While over 125,000 Australians go hungry and homeless on any given night spare a thought for the so-called asylum seekers who get everything handed to them on a silver platter. This would make excellent subject material for an episode of Australia Calling -

Welcome, asylum seekers (freeloading invaders) - Chris Bowen and Julia Gillard's ship of fortune


WASHING machines, microwave ovens, DVDs and plasma TVs are among a 60-item welcome gift pack for asylum seekers offered rent-free homes in the community.

To fulfil a promise to move an influx of families out of detention, the
Gillard Government is now fitting out each home with up to $10,000 worth of furnishings and electronics.

They are given food hampers upon arrival at rented homes where they wait for their claims to be processed

The revelation comes at a time when
(low) middle- and high-income families are struggling with cost of living pressures and bracing for cuts to private health rebates and the impact of the carbon tax.

Everything from beds, fridges, mattresses and lounges to an alarm clock radio, clothes hangers and containers for biscuits are being bought in a "household goods formation package" that contains more than 60 items

It includes a television at a minimum size of 53cm.

An average
family of five is eligible for $7100 worth of goods, while larger families of more than nine people can be provided with up to $9850 in furnishings, the Opposition has revealed after Senate estimates this week.

Special consideration is given to
providing computers, internet access, mobile phones, bikes, skateboards, rollerblades, iPods, games consoles and sewing machines.

There are 97 homes being rented in Sydney suburbs - and funded by taxpayers - at an average cost of $416 a week with families arriving to a hamper of bread, butter, milk, eggs, other "essentials" and cleaning products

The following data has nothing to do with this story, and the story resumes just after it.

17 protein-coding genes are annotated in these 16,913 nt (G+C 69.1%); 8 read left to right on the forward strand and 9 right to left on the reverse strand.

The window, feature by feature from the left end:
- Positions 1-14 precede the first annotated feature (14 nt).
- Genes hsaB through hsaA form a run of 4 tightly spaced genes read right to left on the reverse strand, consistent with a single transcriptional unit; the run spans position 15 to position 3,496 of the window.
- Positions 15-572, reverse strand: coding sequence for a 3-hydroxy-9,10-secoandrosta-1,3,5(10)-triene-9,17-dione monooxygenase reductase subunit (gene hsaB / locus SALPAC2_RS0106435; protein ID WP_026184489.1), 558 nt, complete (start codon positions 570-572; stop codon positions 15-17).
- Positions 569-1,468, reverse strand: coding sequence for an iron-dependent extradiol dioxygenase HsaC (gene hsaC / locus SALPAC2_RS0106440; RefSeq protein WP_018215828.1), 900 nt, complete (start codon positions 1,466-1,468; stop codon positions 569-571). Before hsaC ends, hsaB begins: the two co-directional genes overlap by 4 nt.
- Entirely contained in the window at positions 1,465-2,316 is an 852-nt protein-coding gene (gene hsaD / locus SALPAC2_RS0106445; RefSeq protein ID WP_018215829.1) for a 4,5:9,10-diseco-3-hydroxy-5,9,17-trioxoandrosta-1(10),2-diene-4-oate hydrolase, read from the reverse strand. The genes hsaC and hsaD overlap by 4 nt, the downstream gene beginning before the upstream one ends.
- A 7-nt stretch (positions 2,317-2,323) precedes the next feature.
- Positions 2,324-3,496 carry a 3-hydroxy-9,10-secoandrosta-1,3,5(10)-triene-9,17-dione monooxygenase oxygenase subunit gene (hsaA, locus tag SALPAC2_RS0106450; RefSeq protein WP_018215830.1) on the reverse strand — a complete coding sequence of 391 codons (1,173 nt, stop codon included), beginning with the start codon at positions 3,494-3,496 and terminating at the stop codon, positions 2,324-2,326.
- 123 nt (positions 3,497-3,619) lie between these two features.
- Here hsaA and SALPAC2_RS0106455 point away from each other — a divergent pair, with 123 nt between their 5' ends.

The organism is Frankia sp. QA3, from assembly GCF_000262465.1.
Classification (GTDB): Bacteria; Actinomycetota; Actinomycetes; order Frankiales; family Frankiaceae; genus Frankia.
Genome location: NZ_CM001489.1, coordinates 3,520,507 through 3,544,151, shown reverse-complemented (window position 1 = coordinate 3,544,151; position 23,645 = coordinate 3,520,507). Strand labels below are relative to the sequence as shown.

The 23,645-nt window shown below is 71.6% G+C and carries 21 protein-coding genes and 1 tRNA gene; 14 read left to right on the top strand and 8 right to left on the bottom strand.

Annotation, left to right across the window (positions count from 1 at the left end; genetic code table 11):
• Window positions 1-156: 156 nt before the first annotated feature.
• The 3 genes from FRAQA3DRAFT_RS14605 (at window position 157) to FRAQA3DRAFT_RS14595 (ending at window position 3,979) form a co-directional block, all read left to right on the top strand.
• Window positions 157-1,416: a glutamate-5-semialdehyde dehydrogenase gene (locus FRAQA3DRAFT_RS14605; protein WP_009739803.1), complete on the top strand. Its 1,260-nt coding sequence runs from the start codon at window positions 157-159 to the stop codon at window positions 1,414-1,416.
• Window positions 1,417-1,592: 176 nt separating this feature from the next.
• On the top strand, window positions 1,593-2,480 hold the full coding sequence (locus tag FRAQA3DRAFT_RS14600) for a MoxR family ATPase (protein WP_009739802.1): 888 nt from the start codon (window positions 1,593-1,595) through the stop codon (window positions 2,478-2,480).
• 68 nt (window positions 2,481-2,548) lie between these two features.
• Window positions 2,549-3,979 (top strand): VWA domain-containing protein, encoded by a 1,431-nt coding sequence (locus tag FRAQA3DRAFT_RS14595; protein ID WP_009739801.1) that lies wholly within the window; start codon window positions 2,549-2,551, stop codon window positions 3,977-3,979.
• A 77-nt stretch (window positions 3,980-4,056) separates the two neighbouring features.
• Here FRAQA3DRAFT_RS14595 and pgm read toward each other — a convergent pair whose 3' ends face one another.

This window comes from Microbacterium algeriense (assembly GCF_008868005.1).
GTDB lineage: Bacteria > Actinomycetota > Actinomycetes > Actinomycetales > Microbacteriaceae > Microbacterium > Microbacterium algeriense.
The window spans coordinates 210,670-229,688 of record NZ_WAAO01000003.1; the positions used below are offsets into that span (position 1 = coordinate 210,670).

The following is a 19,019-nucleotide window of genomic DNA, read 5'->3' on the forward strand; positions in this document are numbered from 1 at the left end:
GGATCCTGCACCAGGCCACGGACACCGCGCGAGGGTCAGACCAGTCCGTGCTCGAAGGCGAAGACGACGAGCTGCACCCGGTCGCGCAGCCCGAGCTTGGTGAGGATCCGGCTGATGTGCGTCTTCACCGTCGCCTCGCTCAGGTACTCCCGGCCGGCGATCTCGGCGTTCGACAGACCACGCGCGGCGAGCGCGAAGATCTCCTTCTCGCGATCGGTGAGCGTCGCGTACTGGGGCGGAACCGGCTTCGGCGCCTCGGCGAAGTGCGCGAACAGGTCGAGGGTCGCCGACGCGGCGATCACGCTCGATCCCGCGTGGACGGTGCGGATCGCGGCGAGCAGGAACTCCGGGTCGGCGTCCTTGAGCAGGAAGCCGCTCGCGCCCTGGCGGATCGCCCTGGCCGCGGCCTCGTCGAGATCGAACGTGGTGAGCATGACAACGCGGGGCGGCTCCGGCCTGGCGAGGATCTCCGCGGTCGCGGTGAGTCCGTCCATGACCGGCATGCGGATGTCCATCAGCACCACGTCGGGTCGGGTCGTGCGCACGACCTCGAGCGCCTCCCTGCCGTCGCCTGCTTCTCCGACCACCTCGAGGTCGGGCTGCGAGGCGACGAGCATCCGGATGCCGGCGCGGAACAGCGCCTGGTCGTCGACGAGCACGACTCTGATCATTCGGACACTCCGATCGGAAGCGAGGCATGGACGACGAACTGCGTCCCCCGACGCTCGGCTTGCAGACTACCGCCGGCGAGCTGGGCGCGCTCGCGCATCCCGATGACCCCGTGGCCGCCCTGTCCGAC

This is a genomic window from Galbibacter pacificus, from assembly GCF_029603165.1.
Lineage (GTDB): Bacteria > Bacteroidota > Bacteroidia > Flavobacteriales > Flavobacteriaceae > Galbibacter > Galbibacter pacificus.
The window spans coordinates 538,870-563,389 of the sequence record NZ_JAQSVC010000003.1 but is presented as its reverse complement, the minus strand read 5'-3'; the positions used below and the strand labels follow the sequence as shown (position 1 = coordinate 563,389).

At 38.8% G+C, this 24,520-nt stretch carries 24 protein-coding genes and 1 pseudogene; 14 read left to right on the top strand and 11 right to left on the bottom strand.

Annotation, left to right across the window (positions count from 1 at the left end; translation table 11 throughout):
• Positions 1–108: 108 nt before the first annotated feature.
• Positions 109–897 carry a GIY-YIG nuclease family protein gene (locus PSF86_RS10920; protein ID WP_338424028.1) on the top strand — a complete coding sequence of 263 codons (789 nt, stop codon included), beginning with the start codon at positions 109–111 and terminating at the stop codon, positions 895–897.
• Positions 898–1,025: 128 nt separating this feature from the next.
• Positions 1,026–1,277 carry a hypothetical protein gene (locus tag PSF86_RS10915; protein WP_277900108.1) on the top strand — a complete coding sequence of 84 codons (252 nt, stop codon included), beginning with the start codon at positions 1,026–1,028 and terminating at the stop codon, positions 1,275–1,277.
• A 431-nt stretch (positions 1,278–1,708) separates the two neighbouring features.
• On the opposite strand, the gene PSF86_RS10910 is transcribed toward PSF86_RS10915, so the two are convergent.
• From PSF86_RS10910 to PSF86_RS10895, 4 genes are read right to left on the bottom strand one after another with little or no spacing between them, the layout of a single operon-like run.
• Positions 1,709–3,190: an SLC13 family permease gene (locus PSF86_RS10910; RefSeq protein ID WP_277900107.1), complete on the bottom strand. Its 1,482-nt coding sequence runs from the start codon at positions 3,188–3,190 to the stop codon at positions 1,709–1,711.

Asylum seekers are living in Ashfield, Auburn and Bankstown, Blacktown, Cabramatta, Dural and North Curl Curl

Families with a baby can access a $750 pack of basic supplies
. Phone and electricity connections are also paid for.

The assistance is on top of
free doctors' visits, dental care, pharmaceuticals, education and payments of up to $433.25 a fortnight to sustain asylum seekers unable to work.

Almost 1600 asylum seekers are housed in community detention across the country

Opposition Immigration spokesman Scott Morrison said the revelations would disappoint families struggling with cost of living rises.

"The cost of Labor's border protection failures is a slap in the face to every Australian family trying to cope with rising costs of living, made worse by Labor's carbon tax and their abandonment of private health insurance," Mr Morrison said.

Immigration Minister Chris Bowen said the government was being responsible in providing asylum seekers with basic provisions while their claims were being assessed.

"We have a duty of care to provide essential items such as cleaning supplies, furniture and bedding, and baby items such as prams, for vulnerable asylum seekers in community detention," a spokesman said.

"People do not keep the goods, they remain in a house when a family moves out and are used by the next people who move in. These people are not allowed to work."

Asylum seekers late last year were asking for housing, visas and internet access when they arrived
. (You give me now, I want free ride fark you stupid racist White kunts!)

For more than five years the Red Cross has been contracted to provide the packages, but the numbers of people in community housing has exploded since Mr Bowen pledged in October 2010 to move most children out of detention.
(They reckon it has exploded. Well once news of this gets out as it will since we are paying for the freeloaders' internet access and phone bills so they can call home to tell all of their village to come over the sky is the limit. I can see over 10,000 coming this year and when you count family reunions on top of that 100,000 freeloading invaders would certainly not be out of the question. Our opposition always say that it is only a tiny number but they neglect to mention the family reunion scheme which increases that tiny number by a factor of ten.)

"They are basic supplies, we are not talking about luxury," Red Cross spokesman Michael Raper said.
(Computers, internet access, mobile phones, bikes, skateboards, rollerblades, iPods, games consoles and sewing machines are luxuries not basic supplies! Regardless they should not be given anything but a one-way ticket back home! Charity begins and ends at home!)